(b) measuring the resistance of the OLED device; and
(d) modifying the current passed through the OLED device in response to the measured resistance.
These and other aspects, objects, features and advantages of the present invention will be more clearly understood and appreciated from a review of the following detailed description of the preferred embodiments and appended claims and by reference to the accompanying drawings.
In the detailed description of the preferred embodiments of the invention presented below, reference is made to the accompanying drawings in which:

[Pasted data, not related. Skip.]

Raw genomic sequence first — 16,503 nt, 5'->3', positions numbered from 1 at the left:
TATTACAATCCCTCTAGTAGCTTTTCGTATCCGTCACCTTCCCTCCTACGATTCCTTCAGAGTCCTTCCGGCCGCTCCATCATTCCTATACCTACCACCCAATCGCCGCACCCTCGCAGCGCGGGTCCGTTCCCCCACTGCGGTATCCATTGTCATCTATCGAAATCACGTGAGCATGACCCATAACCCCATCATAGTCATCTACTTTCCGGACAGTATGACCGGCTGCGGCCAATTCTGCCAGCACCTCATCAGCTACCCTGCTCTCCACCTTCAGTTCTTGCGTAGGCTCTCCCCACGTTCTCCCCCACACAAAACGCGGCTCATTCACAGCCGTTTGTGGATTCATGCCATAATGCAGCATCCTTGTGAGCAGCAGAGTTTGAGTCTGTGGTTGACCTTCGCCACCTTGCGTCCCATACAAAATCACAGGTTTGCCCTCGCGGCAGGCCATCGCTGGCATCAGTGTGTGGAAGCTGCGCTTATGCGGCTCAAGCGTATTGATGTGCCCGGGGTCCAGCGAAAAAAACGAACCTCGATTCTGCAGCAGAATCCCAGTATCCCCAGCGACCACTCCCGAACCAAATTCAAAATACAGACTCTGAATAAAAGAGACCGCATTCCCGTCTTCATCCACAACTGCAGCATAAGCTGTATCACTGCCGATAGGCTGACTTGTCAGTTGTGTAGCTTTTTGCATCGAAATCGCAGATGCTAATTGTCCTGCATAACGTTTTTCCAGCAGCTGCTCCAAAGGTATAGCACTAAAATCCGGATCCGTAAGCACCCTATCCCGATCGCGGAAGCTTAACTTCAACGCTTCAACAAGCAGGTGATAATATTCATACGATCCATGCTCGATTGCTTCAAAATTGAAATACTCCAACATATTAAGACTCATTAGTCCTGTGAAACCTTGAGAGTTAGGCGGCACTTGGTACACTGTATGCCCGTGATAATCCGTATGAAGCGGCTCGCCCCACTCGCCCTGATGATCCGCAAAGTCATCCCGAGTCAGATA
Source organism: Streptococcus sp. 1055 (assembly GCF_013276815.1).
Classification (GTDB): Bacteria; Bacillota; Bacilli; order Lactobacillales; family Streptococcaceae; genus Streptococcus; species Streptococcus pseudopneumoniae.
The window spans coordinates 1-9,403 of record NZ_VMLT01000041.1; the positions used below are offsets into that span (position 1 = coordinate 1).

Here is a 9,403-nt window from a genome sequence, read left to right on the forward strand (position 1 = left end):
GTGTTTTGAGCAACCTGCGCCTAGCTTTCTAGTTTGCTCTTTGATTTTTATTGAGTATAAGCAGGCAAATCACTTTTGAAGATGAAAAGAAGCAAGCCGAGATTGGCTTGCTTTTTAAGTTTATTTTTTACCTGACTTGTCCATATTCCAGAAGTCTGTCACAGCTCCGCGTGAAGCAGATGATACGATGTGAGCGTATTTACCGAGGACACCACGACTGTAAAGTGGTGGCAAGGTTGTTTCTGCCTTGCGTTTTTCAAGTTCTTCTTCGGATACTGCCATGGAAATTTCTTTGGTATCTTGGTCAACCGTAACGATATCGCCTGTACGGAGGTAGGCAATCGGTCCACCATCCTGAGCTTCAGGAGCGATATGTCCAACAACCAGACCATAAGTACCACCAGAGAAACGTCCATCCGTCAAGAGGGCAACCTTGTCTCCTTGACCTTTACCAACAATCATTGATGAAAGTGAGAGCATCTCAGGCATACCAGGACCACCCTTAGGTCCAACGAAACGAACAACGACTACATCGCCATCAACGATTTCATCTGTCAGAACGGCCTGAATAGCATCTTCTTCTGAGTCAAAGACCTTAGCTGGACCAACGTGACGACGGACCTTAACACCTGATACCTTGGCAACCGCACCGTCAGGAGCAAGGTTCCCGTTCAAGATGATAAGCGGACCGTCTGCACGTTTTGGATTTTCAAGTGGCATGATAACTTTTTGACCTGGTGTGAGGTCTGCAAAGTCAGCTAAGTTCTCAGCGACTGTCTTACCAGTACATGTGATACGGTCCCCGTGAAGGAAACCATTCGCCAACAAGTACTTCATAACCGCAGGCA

It will be understood that the figures are not to scale since the individual layers are too thin and the thickness differences of various layers too great to permit depiction to scale.
The variable power controller 12 may employ a variety of means to vary the power supplied to the OLED device 10. A wide variety of means are known in the art using, for example mechanical, electronic, or electromechanical means. For example, a variable resistor may be employed to vary the voltage supplied to the OLED device 10. Alternatively, the variable power source may employ pulse width modulation to vary the power supplied to the OLED device. Pulse width modulation techniques are well known in the prior art and are referenced above.